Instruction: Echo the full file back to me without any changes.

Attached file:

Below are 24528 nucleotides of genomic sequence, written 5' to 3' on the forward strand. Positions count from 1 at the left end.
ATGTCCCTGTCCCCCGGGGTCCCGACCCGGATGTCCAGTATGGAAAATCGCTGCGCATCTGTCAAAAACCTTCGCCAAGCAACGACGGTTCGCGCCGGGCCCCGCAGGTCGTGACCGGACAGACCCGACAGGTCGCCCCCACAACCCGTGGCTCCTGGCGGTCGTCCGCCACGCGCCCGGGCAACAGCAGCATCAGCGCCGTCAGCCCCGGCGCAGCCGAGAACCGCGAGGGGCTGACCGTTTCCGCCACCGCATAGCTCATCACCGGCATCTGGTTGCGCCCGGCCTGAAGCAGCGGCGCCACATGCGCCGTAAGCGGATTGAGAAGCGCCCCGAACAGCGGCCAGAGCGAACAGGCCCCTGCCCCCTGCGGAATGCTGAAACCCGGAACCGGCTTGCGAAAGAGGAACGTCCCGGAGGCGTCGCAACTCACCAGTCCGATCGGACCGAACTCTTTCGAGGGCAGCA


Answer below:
Below are 24528 nucleotides of genomic sequence, written 5' to 3' on the forward strand. Positions count from 1 at the left end.
ATGTCCCTGTCCCCCGGGGTCCCGACCCGGATGTCCAGTATGGAAAATCGCTGCGCATCTGTCAAAAACCTTCGCCAAGCAACGACGGTTCGCGCCGGGCCCCGCAGGTCGTGACCGGACAGACCCGACAGGTCGCCCCCACAACCCGTGGCTCCTGGCGGTCGTCCGCCACGCGCCCGGGCAACAGCAGCATCAGCGCCGTCAGCCCCGGCGCAGCCGAGAACCGCGAGGGGCTGACCGTTTCCGCCACCGCATAGCTCATCACCGGCATCTGGTTGCGCCCGGCCTGAAGCAGCGGCGCCACATGCGCCGTAAGCGGATTGAGAAGCGCCCCGAACAGCGGCCAGAGCGAACAGGCCCCTGCCCCCTGCGGAATGCTGAAACCCGGAACCGGCTTGCGAAAGAGGAACGTCCCGGAGGCGTCGCAACTCACCAGTCCGATCGGACCGAACTCTTTCGAGGGCAGCA